This has been answered before, and is answered above, but I'll also throw it down;
The built in video player on the iPad is built to play video using the built in hardware video decoding chip.
This chip saves battery power when decoding video, and is very effecient.
Apple thus limits how you can import video so that only compatible video plays easily.
The Movies app imports via iTunes, and iTunes will only allow Quicktime video; so you cannot import avi videos that way.
iTunes is rather grumpy about what types of files it allows, and it is not built to interogate video files to check their integrity. Quicktime files it does give a quick sniff of, and allow if they are the correct format.
The camera connection kit allows import or avi containers that have video encoded with MJPEG; this is a fairly common format for digital cameras.
This allows you to view your home videos that you shot on your avi-MJPEG camera.
When you plug in a camera, or SD card the iPad itself interogates the video files quickly, it it can read them it will allow them in, if it cannot it ignores them.
No other formats of avi can be viewed with built in apps or hardware on the iPad.
There are though many apps that play many flavours of avi, rmvb, flv, mkv in the app store.
I recommend OPlayer.
You can import via the apps tab of itunes_ipad
Hope this helps.
Johnathan, -- I wrote this below in bold then the discussions site went down for maintenance and then Menneisyys and Kiwiphone4 replied and I think they are confirming what I'm saying here (only a bit more technically correct).
Thanks for your comment – but my issue is not with pirated or other movie video from the www, rather (as Menneisyys points-out) with videos I take with my Nikon Coolshot camera. What has perplexed me is this:
I synced about 100 events (containing both photos as well as .avi "video" files) from my MacBook Pro-13" (10.6.8) to my new iPad 3. NONE of the avi files transferred---
…then I transferred an avi file from an SD card using the Camera Connection Kit - and the video played just fine!
Why on the same iPad with the same .avi video does it transfer via the CCK and play on the iPad, but not via an iTunes transfer.
PERHAPS THIS?!: The .avi movie NEVER MAKES IT into iTunes because iTunes cannot play an avi movie; therefore if it is not there, it can't be transferred. That must be it or something like that. (The avi movie I transfer from my Nikon is in iPhoto - and it plays in iPhoto - but since photo and video transfers to the iPad go via iTunes, and iTunes apparently can't bring-in avi, then it cannot act as the "bridge" in the way the CCK does.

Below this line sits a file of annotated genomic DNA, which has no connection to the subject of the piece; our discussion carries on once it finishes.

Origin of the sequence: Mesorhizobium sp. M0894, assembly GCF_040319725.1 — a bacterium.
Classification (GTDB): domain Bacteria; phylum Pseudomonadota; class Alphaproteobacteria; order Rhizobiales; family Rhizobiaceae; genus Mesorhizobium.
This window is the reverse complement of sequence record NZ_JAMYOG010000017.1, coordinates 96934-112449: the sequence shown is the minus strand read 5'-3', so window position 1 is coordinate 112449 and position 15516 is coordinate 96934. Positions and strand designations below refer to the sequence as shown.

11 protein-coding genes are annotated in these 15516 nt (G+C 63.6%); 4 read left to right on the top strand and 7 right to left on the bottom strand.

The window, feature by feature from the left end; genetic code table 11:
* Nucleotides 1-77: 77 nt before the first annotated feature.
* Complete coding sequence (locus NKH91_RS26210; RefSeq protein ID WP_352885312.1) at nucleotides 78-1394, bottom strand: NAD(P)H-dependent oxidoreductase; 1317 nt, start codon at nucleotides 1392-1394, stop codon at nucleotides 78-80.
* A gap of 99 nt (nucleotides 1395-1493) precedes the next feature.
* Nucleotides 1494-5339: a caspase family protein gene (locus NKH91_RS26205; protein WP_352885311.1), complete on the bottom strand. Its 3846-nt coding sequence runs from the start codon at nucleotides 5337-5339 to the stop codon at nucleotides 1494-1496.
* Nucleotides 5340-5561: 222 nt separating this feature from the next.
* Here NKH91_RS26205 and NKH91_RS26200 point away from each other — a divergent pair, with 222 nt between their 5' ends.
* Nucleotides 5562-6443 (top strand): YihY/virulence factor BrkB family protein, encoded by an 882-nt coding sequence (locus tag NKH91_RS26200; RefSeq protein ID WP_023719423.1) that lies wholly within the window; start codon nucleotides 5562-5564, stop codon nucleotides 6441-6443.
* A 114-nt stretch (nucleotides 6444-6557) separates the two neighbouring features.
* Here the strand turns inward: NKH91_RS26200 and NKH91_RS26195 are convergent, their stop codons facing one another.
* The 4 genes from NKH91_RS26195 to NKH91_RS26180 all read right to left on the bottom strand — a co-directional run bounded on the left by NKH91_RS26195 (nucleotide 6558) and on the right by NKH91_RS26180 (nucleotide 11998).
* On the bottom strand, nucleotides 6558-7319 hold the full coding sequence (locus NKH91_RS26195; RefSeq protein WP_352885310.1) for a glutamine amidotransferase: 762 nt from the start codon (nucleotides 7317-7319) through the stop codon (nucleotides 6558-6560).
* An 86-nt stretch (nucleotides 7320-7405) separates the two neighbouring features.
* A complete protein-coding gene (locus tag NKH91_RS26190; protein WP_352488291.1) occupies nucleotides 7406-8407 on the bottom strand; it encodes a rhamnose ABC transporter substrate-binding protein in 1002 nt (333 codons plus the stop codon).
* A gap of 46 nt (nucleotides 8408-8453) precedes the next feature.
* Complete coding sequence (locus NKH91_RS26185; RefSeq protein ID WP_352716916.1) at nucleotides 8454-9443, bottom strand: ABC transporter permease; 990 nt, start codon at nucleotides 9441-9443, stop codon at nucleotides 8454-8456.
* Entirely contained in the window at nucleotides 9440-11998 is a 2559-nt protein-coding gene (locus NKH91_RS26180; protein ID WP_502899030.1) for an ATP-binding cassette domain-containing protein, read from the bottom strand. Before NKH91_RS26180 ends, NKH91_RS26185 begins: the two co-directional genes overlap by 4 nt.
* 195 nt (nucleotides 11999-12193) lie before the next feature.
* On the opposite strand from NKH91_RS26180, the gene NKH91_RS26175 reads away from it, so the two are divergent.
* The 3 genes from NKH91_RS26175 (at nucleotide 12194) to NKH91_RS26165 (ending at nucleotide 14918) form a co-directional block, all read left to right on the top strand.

Is that it?
Thanks everyone for any comments.
Monday 21 May 2012
Have you tried importing the video via the photos tab in iTunes/iPad?
If you sync photos via iTunes, you can tick the sync videos button.
I have been able to Sync avi-MJPEG via the photos tab before.
iTunes just does not allow avi in the "Movies" section.
This is the major pain with the term Movies versus Video in iTunes.
I get this very same issue cropping up all the time in the iMovie iOS forum.
People asking how to get video into the iPad that you can edit.
It has to be imported via the 'Photos' import in iTunes.
This will import the video to the 'Photos' app, and then you can play it, or edit it in iMovie iOS.
About time it was called the media app, not the photos app!
"There are though many apps that play many flavours of avi, rmvb, flv, mkv in the app store.
I recommend OPlayer."
Yup, OPlayer isn't bad.
Just keep in mind that
- OPlayer is especially weak at playing back any kind of WMV3 (WMV1/WMV2 are OK) or MPEG-2 TS (aka DVB) files
- its H.264 decoder is definitely weaker than that of AVPlayerHD / ProPlayer at 1080p
- it has no nice features like audio (volume boost, reverb etc.) or video (brightness, contast, saturation etc.) DSP's, unlike several other players (GoodPlayer, "It's Playing" etc.)
- its 1080p60 MTS support is definitely weaker than the best of the bunch
Also note that you must enable hardware MP4/M4V/MOV playback (it's disabled by default, enable at: Settings / Plugin / Use QuickTime) as it's disabled by default.
On another note, it has a very good MSMPEG4 (many legacy AVI's contain video streams in this format) and OGG Vorbis video decoder.
Thanks Kiwiphone4! Concerning Oplayer - is this an app formatted for iPad (the screenshots seem to be iPhone type…) Not a big deal, but so much nicer to use iPad formatted apps in iPad landscape mode.
Also: If I now have, for example, 20 "Nikon-taken .avi movies" in iPhoto in my "Summer vacation event" and I want to move them directly to my iPad 3 running iOS 5.1.1 with OPlayer installed: Can I do that? It seems I have to go via iTunes - but I won't find those avi movies in iTunes, will I? (Just in iPhoto).
Thanks for any comments.
Monday 21 May 2012